Songs of yearning intimacy from Bon Iver at the Mann

Justin Vernon of Bon Iver was backed by an 8-piece band that fleshed out his folk-based compositions.
Justin Vernon of Bon Iver was backed by an 8-piece band that fleshed out his folk-based compositions. (ANDI STEMPNIAK / AP / Eau Claire Leader- Telegram)
Posted: September 19, 2012

Justin Vernon of Bon Iver made his reputation with his 2007 album For Emma, Forever Ago, a set of songs recorded in virtual isolation in a cabin in the woods in northwestern Wisconsin while recovering from a bad case of mononucleosis and a broken heart.

Vernon played all the instruments on For Emma, and he most often sang the songs of loss and longing on the initially self-released album in a stirring falsetto that conjured visions of one bearded man and his search for meaning deep within the frozen-over Walden Pond of his soul.

But it's a funny thing about music that shares innermost feeling with startling intimacy: It tends to create a community around it. And when Vernon led Bon Iver - whose name means "good winter" in French, intentionally misspelled - into the Mann Center for the Performing Arts on a chilly end-of-summer Sunday night, he arrived with an eight-piece band behind him and was greeted by an audience of reverent admirers several thousand strong.

Pulling from both For Emma and the 2011 album Bon Iver, Vernon fronted a highly flexible ensemble of multi-instrumentalists who typically fleshed out and toughened up his folk-based compositions.

That's not to say Vernon   doesn't still have a predilection for bordering-on-smooth-jazz soporific sensitivity. He opened with an Auto-Tuned, all but a cappella version of "Woods," the song that Kanye West sampled effectively on 2010's My Beautiful Dark Twisted Fantasy. The woman sitting next to me at the Mann did fall asleep halfway through the show.

But more often than not the 6-foot Vernon, whose excellent posture makes it seem like he would tower over most mite-sized indie rockers, led his band through yearning incantations that drew the listener in with compelling sonic detail.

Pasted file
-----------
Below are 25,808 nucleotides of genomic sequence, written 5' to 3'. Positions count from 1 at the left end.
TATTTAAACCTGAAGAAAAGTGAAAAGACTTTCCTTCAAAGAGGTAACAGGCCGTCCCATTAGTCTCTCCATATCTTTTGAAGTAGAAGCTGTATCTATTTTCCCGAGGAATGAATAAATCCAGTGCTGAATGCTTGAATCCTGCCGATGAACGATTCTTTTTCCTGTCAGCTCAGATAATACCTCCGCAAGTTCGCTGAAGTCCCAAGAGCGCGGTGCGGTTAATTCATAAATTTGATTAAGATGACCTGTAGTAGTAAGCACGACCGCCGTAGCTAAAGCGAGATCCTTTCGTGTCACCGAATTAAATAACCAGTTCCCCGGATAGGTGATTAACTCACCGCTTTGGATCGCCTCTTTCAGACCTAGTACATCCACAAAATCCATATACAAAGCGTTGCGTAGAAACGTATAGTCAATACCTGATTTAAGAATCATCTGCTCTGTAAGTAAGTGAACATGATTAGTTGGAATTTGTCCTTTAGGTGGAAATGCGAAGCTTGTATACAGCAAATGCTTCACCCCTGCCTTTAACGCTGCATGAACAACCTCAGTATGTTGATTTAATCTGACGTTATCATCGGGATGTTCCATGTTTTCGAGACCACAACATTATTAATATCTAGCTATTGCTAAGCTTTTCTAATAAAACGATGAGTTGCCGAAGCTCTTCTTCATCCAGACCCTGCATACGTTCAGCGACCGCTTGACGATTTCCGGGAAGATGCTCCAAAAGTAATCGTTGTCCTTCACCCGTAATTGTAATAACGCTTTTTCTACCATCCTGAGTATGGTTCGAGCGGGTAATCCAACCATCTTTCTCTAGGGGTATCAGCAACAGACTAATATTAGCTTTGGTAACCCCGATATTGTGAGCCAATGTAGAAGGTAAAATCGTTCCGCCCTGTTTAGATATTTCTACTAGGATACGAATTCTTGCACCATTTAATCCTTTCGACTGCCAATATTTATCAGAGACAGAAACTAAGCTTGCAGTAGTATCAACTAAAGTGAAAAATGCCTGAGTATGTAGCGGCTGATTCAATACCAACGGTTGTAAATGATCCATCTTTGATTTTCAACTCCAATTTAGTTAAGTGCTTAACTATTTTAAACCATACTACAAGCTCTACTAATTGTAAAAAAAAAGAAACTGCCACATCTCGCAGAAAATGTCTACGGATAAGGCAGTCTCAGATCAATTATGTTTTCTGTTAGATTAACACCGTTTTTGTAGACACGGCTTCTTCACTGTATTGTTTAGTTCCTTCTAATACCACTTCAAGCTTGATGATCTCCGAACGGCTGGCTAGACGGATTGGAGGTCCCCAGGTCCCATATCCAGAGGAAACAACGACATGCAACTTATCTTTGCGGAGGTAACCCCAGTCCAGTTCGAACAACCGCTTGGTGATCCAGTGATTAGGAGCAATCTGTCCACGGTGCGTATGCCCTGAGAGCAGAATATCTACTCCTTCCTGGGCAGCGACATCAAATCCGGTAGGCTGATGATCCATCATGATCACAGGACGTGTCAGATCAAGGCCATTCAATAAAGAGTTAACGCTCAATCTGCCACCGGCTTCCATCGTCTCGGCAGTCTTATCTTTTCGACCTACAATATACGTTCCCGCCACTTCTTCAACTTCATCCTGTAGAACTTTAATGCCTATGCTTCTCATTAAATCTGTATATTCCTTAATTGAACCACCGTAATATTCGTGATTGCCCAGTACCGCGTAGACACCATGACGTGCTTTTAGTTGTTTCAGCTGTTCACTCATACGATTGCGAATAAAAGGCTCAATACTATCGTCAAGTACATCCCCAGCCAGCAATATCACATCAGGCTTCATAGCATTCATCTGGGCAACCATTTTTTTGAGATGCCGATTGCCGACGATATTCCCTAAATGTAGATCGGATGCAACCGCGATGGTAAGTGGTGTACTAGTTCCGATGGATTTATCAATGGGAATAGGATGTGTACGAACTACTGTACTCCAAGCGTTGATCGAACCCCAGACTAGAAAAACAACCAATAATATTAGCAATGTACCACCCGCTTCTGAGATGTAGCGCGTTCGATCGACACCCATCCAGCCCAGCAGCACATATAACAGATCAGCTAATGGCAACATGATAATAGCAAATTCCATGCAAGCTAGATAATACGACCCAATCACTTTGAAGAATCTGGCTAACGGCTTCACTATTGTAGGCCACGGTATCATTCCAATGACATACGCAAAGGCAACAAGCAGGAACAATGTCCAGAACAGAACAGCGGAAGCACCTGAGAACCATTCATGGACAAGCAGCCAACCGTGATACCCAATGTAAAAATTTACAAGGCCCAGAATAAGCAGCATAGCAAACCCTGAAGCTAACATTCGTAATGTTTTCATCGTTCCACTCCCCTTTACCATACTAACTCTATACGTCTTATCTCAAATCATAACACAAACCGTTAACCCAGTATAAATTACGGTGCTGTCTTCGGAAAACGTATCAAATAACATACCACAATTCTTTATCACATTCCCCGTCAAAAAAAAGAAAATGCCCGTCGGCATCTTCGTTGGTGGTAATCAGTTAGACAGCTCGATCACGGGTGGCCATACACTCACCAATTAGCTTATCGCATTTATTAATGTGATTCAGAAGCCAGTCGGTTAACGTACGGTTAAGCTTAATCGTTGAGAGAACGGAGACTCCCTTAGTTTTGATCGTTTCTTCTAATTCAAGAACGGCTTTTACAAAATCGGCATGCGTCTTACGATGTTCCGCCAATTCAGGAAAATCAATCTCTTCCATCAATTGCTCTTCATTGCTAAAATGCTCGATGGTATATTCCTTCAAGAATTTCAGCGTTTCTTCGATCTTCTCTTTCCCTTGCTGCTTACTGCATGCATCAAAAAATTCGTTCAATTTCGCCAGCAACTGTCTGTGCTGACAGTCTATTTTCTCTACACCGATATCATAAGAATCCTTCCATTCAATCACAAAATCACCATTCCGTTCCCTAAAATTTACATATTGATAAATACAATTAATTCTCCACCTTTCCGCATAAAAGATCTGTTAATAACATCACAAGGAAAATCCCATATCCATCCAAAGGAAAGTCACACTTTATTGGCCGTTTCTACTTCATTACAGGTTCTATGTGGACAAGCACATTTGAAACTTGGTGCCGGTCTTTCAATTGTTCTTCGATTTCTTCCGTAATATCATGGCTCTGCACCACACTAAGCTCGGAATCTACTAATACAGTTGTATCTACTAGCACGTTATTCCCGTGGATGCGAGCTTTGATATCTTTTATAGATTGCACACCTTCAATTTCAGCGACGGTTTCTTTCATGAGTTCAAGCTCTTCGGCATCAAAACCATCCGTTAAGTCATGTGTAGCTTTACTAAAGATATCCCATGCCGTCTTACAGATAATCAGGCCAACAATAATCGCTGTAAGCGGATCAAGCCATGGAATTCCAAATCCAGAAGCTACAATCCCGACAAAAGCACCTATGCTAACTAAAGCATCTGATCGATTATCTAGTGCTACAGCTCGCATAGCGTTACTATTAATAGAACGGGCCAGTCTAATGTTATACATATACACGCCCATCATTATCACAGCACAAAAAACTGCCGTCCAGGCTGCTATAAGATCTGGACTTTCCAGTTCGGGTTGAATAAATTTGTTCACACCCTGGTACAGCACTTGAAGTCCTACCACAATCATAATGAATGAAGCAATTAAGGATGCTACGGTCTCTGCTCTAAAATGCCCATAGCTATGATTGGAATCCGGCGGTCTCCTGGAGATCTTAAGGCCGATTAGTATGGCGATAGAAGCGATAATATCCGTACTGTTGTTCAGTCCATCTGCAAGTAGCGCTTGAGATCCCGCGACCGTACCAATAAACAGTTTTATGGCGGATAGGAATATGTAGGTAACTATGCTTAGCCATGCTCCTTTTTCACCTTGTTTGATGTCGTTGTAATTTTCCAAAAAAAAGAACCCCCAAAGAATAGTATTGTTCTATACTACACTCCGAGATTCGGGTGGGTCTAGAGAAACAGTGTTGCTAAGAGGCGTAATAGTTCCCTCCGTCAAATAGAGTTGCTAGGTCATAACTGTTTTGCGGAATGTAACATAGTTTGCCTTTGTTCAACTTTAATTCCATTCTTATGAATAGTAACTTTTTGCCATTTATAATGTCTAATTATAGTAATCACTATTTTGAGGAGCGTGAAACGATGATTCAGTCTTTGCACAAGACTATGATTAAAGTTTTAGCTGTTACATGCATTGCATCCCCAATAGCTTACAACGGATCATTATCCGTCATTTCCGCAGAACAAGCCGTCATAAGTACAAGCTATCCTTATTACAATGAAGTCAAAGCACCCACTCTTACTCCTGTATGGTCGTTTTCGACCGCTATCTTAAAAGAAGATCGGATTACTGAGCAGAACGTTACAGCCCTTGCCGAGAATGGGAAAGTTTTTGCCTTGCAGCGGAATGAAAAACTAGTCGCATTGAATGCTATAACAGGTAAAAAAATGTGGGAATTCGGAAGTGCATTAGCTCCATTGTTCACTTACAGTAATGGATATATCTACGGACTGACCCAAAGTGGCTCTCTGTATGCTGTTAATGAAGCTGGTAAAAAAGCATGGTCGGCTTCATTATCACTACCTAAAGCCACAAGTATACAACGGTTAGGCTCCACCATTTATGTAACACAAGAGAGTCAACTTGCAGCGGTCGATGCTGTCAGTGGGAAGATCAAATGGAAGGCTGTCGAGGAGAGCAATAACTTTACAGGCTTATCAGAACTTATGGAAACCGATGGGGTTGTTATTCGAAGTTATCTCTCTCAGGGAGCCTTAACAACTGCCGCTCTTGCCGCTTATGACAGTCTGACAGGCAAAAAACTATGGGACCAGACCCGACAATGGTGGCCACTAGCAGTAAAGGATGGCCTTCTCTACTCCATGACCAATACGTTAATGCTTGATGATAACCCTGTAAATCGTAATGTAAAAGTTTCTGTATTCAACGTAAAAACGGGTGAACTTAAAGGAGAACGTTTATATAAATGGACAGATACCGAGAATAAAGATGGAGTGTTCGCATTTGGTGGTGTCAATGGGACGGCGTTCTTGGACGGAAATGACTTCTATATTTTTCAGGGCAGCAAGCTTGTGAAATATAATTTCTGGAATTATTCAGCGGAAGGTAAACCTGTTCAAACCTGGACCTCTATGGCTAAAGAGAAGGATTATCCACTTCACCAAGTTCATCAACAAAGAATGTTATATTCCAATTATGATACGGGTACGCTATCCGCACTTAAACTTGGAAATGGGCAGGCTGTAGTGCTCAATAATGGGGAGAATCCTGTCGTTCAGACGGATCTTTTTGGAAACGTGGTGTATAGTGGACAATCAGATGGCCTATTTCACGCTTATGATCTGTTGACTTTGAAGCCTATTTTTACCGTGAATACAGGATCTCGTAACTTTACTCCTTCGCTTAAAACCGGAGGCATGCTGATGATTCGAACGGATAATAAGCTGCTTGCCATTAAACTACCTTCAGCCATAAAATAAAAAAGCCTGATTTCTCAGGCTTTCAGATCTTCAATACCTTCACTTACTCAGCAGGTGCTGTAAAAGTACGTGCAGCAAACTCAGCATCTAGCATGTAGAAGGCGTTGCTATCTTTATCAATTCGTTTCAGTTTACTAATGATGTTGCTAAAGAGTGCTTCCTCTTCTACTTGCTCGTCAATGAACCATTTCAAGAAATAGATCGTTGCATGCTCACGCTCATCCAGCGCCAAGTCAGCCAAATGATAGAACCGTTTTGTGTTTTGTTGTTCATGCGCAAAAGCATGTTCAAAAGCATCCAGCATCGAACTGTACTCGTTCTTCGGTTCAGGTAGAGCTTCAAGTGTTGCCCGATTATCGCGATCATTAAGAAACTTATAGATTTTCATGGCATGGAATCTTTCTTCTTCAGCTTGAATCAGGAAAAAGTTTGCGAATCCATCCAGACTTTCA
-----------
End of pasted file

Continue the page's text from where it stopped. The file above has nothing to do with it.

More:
Occasionally, the band rocked out in a straightforward manner. When it did, on the forceful "Blood Bank," the backbeat was most welcome. More often, though, songs were shape-shifting hybrids. "Creature Fear" started off contemplative and lonely, but the slurred trombone notes in the jazzy intro eventually gave way to a full-on, flashing-lights, scuzz-rock jam.

Bon Iver inhabits a realm in spiritual proximity to Sigur Ros, the Icelandic band that played a show at the Mann on a Sunday night earlier this summer. Vernon, who played piano and guitar, sings in English, but it was not so easy to make out what he was going on about in a diaphanous falsetto as he stood on a stage lit to look like an altar in a cave hung with animal pelts. And an element of mystery can go a long way in adding to music's transporting power.

For all his musical tendencies toward an otherworldly realm, though, Vernon comes off as highly engaging and down to earth. And he's funny, too. In an expert bit of ironic pandering stage patter, he introduced a For Emma standout as "a song about the Philadelphia Eagles called 'Flume.' It's about God giving birth to Andy Reid."

Vermont songwriter Anais Mitchell opened with a selection of chamber-folk songs largely drawn from her excellent Young Man in America (2012). With a four-piece band augmented by members of Bon Iver, she sang unsentimental story songs of genuine literary quality in a girlish voice. She's worthy of further investigation and is playing Johnny Brenda's on Dec. 6.

Contact Dan DeLuca at 215-854-5628 or, or follow on Twitter @delucadan. Read his blog, "In the Mix," at

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